What Not-For-Profits Should Know About the New ONCA (before it’s too late!)

What Not-For-Profits Should Know About the New ONCA (before it’s too late!)

Posted September 24, 2021 Category: Businesses, News & Updates

More than ten years after being passed by the legislature, the Ontario Not For Profit Corporations Act, 2010 (“ONCA”) will finally come into force on October 19, 2021, the same date the new Ontario Business Registry will launch. The ONCA is the successor legislation to the Ontario Corporations Act, (“OCA”) which will generally apply automatically to all Ontario not-for-profit corporations.

The ONCA is a welcome change. It modernizes Ontario’s not-for-profit corporation laws and brings them in line with other Canadian jurisdictions, notably the federal Canada Not-for-Profit Corporations Act, which came into effect in 2011.

However, it will require existing not-for-profit corporations to re-evaluate their existing structures and execute on transition plans. Directors of not-for-profit corporations will have to consider how the transition to this new governing legislation will affect their organization and what steps need to be taken. 

Top 3 Highlights

The ONCA contains many substantive and important changes compared to the OCA. Here are our top 3 highlights:

  1. Existing not-for profit corporations will have until October 19, 2024 to bring their governing documents (i.e. letters patent, supplementary letters patent, and by-laws) into compliance with the ONCA, after which time those governing documents will be deemed to be amended to comply with the new statute (subject to certain exceptions) (Section 207 of ONCA);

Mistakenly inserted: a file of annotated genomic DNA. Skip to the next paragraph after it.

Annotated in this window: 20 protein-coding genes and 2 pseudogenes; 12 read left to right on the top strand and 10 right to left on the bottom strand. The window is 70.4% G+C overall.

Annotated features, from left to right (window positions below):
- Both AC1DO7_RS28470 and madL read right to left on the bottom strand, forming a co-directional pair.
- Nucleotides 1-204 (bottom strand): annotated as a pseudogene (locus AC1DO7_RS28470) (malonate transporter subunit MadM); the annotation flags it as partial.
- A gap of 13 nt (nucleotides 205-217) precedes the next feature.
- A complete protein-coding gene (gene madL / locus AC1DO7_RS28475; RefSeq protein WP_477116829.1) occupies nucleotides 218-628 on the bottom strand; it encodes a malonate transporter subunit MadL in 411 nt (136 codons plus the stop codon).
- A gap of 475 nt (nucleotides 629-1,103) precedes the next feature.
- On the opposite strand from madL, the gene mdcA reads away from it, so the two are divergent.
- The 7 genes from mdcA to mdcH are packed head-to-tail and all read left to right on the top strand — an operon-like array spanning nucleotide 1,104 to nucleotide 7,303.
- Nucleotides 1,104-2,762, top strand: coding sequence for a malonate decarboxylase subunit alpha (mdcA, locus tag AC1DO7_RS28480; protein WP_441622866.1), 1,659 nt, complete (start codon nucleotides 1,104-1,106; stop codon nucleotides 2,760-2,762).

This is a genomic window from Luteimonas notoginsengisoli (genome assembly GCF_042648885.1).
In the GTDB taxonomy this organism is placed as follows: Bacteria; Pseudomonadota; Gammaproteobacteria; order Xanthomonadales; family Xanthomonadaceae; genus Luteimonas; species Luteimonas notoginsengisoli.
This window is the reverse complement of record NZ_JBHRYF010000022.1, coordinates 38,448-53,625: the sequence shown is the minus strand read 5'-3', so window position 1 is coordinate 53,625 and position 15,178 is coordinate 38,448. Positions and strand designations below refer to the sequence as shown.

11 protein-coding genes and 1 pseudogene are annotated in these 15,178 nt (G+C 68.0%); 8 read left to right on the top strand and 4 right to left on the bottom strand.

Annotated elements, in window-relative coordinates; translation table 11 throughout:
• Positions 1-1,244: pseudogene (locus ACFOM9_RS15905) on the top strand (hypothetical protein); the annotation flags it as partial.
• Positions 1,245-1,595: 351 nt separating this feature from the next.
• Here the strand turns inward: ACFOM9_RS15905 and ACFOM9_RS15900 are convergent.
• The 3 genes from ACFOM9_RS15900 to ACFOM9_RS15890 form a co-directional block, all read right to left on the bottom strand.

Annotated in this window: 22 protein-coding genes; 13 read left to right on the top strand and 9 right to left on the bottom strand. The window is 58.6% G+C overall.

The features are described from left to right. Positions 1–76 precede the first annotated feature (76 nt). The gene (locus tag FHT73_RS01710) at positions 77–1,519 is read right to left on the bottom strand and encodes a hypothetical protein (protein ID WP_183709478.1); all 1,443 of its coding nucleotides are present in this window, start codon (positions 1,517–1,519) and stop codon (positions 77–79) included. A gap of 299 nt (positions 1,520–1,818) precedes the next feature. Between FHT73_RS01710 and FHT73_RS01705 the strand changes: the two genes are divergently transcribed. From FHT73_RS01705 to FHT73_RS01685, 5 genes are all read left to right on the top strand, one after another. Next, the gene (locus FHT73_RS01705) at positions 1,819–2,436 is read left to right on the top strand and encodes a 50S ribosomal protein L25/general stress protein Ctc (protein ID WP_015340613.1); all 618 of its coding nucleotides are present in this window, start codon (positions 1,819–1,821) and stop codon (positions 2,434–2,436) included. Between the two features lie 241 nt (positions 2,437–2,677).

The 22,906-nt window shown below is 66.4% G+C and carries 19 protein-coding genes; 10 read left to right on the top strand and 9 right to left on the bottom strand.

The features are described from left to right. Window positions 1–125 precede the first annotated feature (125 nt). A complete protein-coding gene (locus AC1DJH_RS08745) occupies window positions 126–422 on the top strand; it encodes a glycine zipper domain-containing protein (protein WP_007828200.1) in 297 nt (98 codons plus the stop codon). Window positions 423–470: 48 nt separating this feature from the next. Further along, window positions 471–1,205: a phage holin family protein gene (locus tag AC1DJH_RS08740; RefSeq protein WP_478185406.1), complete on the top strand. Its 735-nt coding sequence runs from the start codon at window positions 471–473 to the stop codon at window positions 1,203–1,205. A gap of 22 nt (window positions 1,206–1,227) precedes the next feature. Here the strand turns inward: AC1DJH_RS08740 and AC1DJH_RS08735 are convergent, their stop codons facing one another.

2. Clarification that not-for profit corporations can engage in commercial activities so long as associated profits support the organization’s stated purposes and the not-for-profit corporation’s articles state that its commercial activities are intended only to advance or support its non-profit purposes (Section 8 of ONCA); and
  3. Not-for profit corporations may be subject to simpler (and less costly) financial review and reporting requirements depending on whether the not-for-profit corporation is considered a ‘public benefit corporation’ and the amount of annual revenues it receives in a given financial year (Sections 68 and 76 of ONCA).

Planning for Transition

A review and update of existing corporate documentation is suggested well before October 19, 2024 to avoid any unintended consequences of deemed compliance. Further, while the three-year transition period will give organizations time to make updates to their articles and by-laws, the ONCA will generally be in force as of October 19, 2021 – so it is important for existing not-for-profit boards to gain an understanding now as to how ONCA will affect their organizations.

Cunningham Swan’s business law group would be happy to discuss the ONCA in further detail and help your not-for-profit corporation manage the transition to this new legislation. Please do not hesitate to contact us.

Posted September 24, 2021 Category: Businesses, News & Updates

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